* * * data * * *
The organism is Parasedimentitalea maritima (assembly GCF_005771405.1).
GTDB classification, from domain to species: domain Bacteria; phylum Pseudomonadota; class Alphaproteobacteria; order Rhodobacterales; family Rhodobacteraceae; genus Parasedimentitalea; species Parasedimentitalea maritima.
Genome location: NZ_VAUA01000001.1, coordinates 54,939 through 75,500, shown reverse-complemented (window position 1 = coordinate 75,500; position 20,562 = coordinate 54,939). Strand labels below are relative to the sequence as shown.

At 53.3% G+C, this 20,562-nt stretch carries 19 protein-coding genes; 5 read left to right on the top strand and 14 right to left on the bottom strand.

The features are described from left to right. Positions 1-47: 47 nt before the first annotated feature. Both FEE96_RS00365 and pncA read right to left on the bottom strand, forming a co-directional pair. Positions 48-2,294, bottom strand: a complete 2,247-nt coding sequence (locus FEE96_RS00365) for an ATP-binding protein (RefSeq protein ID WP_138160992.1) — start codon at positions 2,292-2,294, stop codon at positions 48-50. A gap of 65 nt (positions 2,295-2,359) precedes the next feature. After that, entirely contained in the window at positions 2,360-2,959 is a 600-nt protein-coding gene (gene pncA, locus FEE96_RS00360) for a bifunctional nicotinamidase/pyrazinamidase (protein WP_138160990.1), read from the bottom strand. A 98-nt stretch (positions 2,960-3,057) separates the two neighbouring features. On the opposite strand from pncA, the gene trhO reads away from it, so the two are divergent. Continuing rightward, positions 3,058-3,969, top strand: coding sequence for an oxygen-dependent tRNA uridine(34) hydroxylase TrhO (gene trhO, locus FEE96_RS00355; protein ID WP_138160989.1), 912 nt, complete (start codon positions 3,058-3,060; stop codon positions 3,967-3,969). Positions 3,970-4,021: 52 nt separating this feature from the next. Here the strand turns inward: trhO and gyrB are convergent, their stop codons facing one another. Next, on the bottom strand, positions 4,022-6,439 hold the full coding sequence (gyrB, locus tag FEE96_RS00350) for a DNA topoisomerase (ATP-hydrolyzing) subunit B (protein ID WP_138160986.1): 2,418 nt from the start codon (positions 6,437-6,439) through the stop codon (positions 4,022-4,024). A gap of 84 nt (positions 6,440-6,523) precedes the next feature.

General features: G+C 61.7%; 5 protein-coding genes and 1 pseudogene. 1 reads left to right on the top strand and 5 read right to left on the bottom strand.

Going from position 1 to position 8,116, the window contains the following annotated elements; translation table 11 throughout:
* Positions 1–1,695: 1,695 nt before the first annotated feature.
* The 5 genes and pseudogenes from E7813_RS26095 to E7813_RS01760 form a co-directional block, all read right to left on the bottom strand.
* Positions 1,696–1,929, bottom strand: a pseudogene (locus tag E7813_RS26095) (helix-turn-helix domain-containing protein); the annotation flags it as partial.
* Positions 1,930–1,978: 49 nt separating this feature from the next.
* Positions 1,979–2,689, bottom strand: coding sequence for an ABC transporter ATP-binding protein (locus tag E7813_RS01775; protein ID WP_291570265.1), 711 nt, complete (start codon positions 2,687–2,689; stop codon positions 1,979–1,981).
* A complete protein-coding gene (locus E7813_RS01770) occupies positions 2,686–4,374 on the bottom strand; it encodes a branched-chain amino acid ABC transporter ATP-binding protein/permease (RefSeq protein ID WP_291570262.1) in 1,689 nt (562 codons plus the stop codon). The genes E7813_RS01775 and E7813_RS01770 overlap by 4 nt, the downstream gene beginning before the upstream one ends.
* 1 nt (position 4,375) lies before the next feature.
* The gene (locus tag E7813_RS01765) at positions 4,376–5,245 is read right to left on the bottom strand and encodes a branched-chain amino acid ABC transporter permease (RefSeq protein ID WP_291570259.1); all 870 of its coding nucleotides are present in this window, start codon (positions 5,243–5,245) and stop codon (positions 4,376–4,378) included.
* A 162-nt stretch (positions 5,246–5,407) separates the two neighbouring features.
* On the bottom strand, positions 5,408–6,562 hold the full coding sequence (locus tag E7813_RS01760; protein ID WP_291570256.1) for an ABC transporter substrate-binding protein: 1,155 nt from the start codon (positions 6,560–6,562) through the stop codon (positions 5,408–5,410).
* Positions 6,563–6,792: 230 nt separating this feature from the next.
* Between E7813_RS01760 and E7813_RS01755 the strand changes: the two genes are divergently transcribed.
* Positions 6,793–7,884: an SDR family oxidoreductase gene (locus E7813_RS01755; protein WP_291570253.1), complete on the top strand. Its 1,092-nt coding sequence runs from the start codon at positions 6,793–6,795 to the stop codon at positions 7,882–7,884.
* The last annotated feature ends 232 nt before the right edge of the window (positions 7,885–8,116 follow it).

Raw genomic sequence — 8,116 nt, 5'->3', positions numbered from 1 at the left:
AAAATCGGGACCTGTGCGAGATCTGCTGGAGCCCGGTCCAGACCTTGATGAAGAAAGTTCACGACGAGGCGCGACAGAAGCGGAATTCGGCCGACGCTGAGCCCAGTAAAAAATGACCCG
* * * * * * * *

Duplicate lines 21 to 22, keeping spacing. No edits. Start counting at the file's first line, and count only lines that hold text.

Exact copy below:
* The last annotated feature ends 232 nt before the right edge of the window (positions 7,885–8,116 follow it).

Raw genomic sequence — 8,116 nt, 5'->3', positions numbered from 1 at the left: